A 15-year drought in the Colorado River Basin in the southwestern United States has brought the country’s largest reservoir, Lake Mead, to its lowest recorded elevation since it was filled in the 1930s.
The reservoir is a crucial source of water for seven states and Mexico, and supplies 90% of the water used in Las Vegas. The basin is home to 65 million people, about one-fifth of the U.S. population.
“The low levels at Lake Mead came as no surprise to Tim Barnett, a marine research physicist emeritus at the Scripps Institution of Oceanography,” InsideClimate News reports. “In 2009, Barnett co-authored a study that predicted the Colorado River would be chronically unable to provide the amount of water expected by the seven basin states and Mexico by 2050. The researchers found that reduced runoff caused by climate change would create water shortages, even under conservative global warming scenarios.”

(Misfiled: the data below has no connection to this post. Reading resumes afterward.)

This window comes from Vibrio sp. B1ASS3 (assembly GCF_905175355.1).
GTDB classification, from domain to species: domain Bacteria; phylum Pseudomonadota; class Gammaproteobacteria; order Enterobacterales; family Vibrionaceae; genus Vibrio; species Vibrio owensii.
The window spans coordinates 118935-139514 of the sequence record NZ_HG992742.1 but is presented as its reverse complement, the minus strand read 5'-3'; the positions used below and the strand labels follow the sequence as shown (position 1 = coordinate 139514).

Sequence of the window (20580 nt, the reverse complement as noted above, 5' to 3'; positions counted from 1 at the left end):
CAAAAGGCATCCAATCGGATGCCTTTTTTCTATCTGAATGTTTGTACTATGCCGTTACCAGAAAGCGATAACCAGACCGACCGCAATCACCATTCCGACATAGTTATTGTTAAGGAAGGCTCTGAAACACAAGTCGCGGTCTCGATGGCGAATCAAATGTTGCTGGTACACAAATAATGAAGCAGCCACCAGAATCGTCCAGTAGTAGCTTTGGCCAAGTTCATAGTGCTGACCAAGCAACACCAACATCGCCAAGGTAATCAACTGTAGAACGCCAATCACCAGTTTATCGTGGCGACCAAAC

While climate change may not be the main cause of the droughts in the Colorado River Basin and California, scientists say it makes a bad problem worse. “Global warming has caused the high temperatures that have dried up soils and caused early melting of the snowpack,” Song writes, “and many scientists say it has also altered atmospheric circulation patterns that have shifted storms away from the state—meaning much less rain.”
Climate change is “more or less a stacking of the deck” that increases the likelihood of dry conditions in the western United States, said U.S. Geological Survey researcher Greg Pederson. “I would guarantee you it’s a combination” of natural and human causes.